I am currently riding in an EasyJet plane headed to Milan. My black backpack is resting in the overhead compartment above my head, thick and full to the brim with clothes intended to accommodate 70-degree temperatures and freezing temperatures. My trip is only beginning, and yet, somehow, I feel at peace.
Perhaps this is false confidence. I am certainly not logistically and directionally talented, so travel doesn’t come extraordinarily easy to me. I am not versed in multiple languages. I do not have an unlimited budget.
And yet, because of this I tried to plan as extensively as I could. I have a thick packet full of papers—tickets, directions, hostel reservations, ideas of places to go, eat, ect. sitting in the pouch in front of me. This was fairly nightmarish to put together. I spent hours on the computer, buying and researching and writing instructions and reading through Let’s Go Europe as if it were the night before a final exam and that snarky guide was my lifesaver of a textbook. My ultimate hope is that this planning will confirm my belief that the further you plan in advance, the more things you buy early, the more places you know you’re going, then the easier and less stressful the work of traveling will become. We will see. Even my attempts at being organized have caused me to purchase two different nonrefundable tickets twice without even realizing it. So it goes.
I need this to be somewhat easier because it feels (or at least it felt during those god-awful planning hours) that I have bitten more than I can chew. Traveling to five vastly different European countries over eleven days, on my own? Seriously?
This is certainly ambitious. I have never traveled by myself before (oh, you know what I mean. Car trips and one-way San Antonio to New York trips don’t count), and this is a helluva way to start. I feel greatly empowered yet simultaneously overwhelmed by the notion of traveling hundreds of miles and through several countries without another pair of eyes to deal with the logistics. “The lone traveler” is both an literary cliché and an existential reality. For while the challenges I face will be of an undeniably upper-middle class nature, I feel that this sort of trip can undeniably bare the thematic heft of a bildungsroman regardless. No, I’m not traveling in the wilderness for days before returning to my tribe. But I don’t think it’s too much of a stretch to suggest that I’m embarking on the globalized, pluralistic 21st century version of a similar quest, what Victor Turner would call a “liminal experience,” an undetermined period of time when I can contemplate the elements of the world around me as they’re twisted and pulled into contortions that are both strikingly beautiful and frighteningly grotesque.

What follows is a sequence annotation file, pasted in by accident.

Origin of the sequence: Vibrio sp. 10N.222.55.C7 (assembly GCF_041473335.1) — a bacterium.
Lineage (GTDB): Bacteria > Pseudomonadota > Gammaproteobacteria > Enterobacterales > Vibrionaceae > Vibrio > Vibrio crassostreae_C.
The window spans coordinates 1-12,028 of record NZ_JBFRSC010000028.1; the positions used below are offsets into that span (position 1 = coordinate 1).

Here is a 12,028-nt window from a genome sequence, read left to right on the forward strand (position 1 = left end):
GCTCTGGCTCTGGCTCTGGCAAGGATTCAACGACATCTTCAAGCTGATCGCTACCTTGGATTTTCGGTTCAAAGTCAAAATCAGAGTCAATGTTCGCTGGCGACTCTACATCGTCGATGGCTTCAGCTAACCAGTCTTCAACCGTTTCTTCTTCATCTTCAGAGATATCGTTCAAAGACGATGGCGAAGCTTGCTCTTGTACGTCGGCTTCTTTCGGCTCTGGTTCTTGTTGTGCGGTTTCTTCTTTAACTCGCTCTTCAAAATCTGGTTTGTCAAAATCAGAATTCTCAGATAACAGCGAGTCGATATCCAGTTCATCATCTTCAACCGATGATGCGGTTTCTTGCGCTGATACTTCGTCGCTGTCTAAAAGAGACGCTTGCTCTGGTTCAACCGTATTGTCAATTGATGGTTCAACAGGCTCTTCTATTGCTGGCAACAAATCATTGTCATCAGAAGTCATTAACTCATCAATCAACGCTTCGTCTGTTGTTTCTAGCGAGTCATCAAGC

I will witness the heart of modern, urbanized Italy in Milan and its many museums. I will bask in the Islamic architecture, snow-tipped peaks, and warm sun of Southern Spain in Granada. I will experience the classic heart of London and have a pint in the Oxford pub where CS Lewis and JRR Tolkien regularly met. I will finish with an all-out feast of chocolate, waffles, pommes frites and wonderful beer in Brussels; a several-hour dip into Amsterdam will prelude my flight back into Prague.
Like all great, lasting life events, pondering this one gives me a peculiar mix of anxiety and excitement. And after all, there is no need to overstate the difficulties because I won’t be completely alone; I will be (quite by chance, actually) spending the day in Milan with some NYU friends. I will see a lifelong friend in Granada and another fine friend in London. And above all else, I somehow know that the God of the Universe is with me, inside me, gently turning me toward Himself and my True Self: the person that I, in the heart of my being, implicitly long to become.
I can’t promise that I’ll write regularly during this trip. If I don’t update you or update Instagram, please don’t think that something awful has happened to me. But if you check this blog, maybe you’ll see a couple updates here and there. Who knows. The plane is about to land in Milan now.
It’s an adventure.